In 2016, AT&T, a Boston Marathon sponsor, commissioned her artwork for its marathon-related social media alerts as well as displayed it at the flagship store near the finish line. The marathon became the subject of many of her freelance projects. Clients would ask her to paint their family members finishing the race, or to incorporate their bib number into her work.
She began writing and illustrating "Bandit Runs Boston" shortly after learning she was pregnant in April 2019. Ford was born in December, and she finished the book during her maternity leave.
"I was kind of trying to occupy myself — distract myself from not running, because that's like, my outlet," she said. "And I just thought I'd never seen a Boston Marathon children's book before, and that it would make a really great story."
Family friends Kyle and Jessica Young received their copy of "Bandit Runs Boston" Tuesday afternoon.
"I'd seen a lot of the artwork before, but hadn't heard much about what the story was going to be about, and was really quite pleased with the cute soliloquies and tidbits about the race from different perspectives," Kyle Young said. His wife, Jessica, 31, is an intuitive contemporary artist who saw the book in process. They live in Westfield, Mass.
Kyle Young, 32, said one of his favorite parts is when Bandit is almost caught by a dogcatcher, who gets blocked by the T. He read aloud from the section of the book and described a whimsical illustration of a character with a large hat carrying a leash.
"I was definitely impressed with the bright, colorful palette," he said. "I really thought it spoke to a younger audience, and gave people of all ages something to look at."
Artist and Boston Marathon runner Jeremy Wiseman said "Bandit Runs Boston" captures the essence and history of the race, while still being expressionistic.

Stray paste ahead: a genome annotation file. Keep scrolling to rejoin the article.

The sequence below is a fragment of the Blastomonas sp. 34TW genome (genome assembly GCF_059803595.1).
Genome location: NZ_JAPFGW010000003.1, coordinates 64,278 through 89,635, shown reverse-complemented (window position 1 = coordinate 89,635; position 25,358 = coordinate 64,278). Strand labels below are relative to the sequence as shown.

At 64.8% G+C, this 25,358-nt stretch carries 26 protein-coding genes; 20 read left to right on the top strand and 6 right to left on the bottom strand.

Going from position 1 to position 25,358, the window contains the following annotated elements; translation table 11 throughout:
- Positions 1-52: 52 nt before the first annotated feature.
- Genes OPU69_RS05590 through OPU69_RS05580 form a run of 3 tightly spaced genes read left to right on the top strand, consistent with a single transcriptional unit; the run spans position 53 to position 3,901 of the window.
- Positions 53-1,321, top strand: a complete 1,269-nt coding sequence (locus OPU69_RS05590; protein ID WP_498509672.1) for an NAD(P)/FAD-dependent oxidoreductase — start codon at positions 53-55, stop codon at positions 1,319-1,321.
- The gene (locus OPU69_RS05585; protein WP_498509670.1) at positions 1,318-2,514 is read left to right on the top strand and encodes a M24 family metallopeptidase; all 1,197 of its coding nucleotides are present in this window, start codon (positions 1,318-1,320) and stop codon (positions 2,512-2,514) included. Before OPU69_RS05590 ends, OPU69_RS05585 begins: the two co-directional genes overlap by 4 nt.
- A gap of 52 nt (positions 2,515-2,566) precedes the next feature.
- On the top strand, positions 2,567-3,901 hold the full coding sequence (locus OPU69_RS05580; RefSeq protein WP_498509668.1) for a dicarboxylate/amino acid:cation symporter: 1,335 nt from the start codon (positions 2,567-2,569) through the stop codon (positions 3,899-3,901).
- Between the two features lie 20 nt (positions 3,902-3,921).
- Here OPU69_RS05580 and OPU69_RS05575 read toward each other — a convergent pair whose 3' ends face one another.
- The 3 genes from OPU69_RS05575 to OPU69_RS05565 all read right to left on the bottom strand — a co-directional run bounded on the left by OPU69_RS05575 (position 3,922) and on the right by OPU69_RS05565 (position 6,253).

"Being a runner and expressing her emotions through onto the canvas as an artist and bringing the two worlds together adds a special layer of meaning within her work that, as a viewer, it comes off genuine," Wiseman said. "Really, it has the ability to move anybody who views her work and hears her story."
For those who know Phelan personally, the book is a treasure trove of hidden messages. The Youngs spotted a spectator holding a sign that reads "Go Lola" — the name of Phelan's other dog. Similarly, Wiseman found a sign that reads, "Go Jeremy."
"That was super sweet and thoughtful, and really cool to have those little touches that mean something to her that, unless somebody read about it, would never know," Wiseman said.
Wiseman, 32, of Boston, is a mixed media artist and friend of Hope Phelan and her husband, Patrick Phelan. Wiseman has run the Boston Marathon each year since 2017, including this year's virtual race. He runs to raise money for the Dana-Farber Cancer Institute in memory of his brother Jon Wiseman, who died of cancer in 2014.
He calls Hope Phelan the "marathon master."
"She has always been encouraging for me in my running," Wiseman said. "Rain, snow, sleet — she's always out there, running with Mango — a.k.a. Bandit."